Will CPAP Use help with Weight Loss?
Obesity is an important risk factor for the development of obstructive sleep apnea (OSA) and we know that weight loss can reduce apnea severity or even lead to a resolution in some patients. Obstructive sleep apnea (OSA) is a chronic condition that is characterized by repeated episodes of airway collapse while breathing. These collapses are often associated with snoring and intermittent low levels of oxygen or hypoxia. The results are inadequate sleep and/or poor quality sleep that results in an elevated risk of disease of which one is obesity. OSA is commonly found in association with metabolic syndrome, obesity, insulin resistance, hypertension, and cardiovascular disease.
Weight gain is caused by a very complex issue. Obesity increases a person’s risk of developing OSA with, but will the treatment of OSA cause weight loss. We know that weight gain is caused by a complex interaction of hormones that result in weight gain or weight loss. Some of these hormones are increased by obstructive sleep apnea. These inflammatory cause or source cytokines are believed to be the cause of chronic diseases associated with OSA. The primary treatment for OSA is the use of a machine called a continuous positive airway pressure device or CPAP. It makes sense that if we reduce these same compounds by treating OSA that weight loss would occur. The problem is that limited research has been done to look at an answer to this very question.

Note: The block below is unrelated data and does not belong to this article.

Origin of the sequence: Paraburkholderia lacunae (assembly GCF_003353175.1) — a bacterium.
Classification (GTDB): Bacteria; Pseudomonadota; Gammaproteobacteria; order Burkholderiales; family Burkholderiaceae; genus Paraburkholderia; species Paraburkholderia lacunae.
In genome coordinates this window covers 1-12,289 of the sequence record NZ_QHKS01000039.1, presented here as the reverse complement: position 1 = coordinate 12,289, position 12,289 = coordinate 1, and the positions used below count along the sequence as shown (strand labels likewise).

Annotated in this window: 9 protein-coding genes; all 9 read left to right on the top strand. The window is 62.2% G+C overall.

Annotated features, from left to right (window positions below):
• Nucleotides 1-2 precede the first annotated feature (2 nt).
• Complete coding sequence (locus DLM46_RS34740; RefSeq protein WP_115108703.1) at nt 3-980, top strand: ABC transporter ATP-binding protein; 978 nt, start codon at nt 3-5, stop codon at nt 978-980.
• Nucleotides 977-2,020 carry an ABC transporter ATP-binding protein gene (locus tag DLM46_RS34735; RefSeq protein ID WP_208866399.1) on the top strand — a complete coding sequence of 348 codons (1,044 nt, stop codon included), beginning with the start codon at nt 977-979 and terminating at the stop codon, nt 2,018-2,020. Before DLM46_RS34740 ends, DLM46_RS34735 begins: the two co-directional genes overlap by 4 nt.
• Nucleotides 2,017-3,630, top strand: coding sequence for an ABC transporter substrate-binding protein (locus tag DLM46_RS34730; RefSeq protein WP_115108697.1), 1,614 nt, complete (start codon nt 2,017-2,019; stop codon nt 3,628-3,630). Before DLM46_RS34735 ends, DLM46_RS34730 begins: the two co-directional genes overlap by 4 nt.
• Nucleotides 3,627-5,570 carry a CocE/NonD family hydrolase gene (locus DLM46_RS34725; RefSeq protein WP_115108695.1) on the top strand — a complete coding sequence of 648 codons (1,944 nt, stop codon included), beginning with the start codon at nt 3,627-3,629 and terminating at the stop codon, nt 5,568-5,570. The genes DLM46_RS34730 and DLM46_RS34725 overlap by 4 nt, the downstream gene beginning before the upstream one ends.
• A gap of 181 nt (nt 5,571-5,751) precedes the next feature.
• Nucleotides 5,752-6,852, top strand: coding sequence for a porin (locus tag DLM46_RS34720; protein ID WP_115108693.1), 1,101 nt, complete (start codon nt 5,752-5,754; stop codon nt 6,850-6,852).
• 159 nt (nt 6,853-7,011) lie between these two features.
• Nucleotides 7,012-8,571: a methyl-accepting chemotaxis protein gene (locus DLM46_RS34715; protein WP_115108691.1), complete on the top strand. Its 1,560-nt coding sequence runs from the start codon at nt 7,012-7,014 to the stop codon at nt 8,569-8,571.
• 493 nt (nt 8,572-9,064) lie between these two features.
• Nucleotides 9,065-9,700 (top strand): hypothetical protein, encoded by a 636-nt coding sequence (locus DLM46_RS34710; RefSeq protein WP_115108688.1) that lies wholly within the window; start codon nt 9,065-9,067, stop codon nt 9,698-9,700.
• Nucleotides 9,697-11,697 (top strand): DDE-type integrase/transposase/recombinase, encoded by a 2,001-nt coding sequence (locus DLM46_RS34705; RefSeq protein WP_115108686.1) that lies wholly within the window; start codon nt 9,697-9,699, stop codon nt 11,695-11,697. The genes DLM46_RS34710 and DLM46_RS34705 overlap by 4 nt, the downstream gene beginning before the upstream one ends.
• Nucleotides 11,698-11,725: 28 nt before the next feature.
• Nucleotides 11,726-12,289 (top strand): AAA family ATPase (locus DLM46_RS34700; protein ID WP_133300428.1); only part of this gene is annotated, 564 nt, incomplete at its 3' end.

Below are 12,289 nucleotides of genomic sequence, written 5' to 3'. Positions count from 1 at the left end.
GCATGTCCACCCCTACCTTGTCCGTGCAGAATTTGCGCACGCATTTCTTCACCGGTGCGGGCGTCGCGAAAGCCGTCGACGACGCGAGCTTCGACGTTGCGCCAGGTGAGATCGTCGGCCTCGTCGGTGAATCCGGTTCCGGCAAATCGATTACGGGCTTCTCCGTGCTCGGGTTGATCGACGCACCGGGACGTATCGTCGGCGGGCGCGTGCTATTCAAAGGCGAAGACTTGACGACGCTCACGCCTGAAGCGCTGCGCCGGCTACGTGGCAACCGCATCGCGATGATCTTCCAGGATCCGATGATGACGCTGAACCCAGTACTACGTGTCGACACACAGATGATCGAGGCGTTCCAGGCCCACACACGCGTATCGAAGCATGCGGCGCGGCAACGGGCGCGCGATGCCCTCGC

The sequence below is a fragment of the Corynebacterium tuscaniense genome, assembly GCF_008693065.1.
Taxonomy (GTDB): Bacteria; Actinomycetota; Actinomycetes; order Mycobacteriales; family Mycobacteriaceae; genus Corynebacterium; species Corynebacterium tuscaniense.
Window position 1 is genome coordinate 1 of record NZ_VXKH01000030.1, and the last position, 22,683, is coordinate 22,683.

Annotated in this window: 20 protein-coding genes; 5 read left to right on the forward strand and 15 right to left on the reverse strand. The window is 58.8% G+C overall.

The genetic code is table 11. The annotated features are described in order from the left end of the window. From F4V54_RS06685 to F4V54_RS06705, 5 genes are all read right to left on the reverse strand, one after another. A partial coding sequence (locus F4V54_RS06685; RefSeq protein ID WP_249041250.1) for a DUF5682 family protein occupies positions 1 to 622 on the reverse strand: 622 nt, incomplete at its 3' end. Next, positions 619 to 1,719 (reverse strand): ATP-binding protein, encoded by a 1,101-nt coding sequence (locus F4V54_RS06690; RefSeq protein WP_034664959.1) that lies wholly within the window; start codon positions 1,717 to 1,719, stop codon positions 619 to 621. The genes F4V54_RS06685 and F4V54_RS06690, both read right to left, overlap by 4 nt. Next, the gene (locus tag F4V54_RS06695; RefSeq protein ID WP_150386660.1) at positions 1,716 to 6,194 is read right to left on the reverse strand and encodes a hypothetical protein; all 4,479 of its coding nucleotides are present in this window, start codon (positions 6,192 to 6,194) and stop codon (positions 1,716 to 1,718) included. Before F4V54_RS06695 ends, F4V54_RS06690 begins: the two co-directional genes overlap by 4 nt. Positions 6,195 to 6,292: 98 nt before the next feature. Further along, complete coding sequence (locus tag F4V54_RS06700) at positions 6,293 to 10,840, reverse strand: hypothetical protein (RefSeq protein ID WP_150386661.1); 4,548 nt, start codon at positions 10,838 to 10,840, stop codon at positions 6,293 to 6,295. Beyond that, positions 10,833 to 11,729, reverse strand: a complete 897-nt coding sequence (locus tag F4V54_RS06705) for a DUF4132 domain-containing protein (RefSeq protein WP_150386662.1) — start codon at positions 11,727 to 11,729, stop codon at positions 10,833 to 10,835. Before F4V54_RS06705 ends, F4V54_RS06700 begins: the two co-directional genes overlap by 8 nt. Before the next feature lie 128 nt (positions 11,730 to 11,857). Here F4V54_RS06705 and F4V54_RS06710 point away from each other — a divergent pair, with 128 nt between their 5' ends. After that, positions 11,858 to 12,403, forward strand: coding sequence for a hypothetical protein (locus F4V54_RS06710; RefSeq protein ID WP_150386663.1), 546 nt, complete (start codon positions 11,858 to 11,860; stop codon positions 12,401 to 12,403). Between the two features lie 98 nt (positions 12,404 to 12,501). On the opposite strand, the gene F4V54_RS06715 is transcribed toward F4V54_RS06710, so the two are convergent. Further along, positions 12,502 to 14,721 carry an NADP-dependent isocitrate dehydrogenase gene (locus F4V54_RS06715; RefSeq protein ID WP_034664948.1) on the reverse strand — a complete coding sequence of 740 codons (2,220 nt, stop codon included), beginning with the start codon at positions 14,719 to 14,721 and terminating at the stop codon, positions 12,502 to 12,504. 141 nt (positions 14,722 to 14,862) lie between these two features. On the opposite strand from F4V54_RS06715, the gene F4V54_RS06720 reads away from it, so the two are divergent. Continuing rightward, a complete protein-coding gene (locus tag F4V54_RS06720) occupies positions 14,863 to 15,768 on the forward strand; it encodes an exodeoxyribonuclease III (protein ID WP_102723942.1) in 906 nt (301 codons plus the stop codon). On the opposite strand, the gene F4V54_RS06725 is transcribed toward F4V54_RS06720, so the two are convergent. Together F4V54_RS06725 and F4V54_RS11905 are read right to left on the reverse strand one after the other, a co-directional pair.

In 2017, a study was done to investigate this question by performing a chart review to look at 78 patients. The group was divided and one group was treated with CPAP and the other was a control which did not receive treatment by CPAP. The goal was to investigate if there was a positive effect on weight loss when OSA was controlled. The researchers used body weight as a marker for success in either of the two groups. The researchers failed to find a significant difference between the two groups.
In another study, CPAP was found to increase body weight when compared to a patient without CPAP. We know that obstructive sleep apnea is associated with increased body weight. The problem with this study is that they did not measure the effectiveness of the treatment or determine compliance. CPAP is unlikely to cause weight gain and is likely that the OSA is the cause and the OSA is incompletely treated.
The bottom line: CPAP may not have a direct effect on weight loss and may even be associated with weight gain. However, the theory that CPAP would reduce weight gain or increase weight loss is based on sound scientific theory. Patient compliance could be a factor in the study. CPAP compliance tends to be low and it is difficult to determine who is being compliant and who isn’t. More research is needed to look whether maximally treated OSA with CPAP lowers weight gain or increases weight loss. I would recommend that all patients with OSA consider treatment with CPAP or an oral device. Even if it does not promote weight loss, and will improve sleep and help lower your risk of other sleep apnea related illnesses.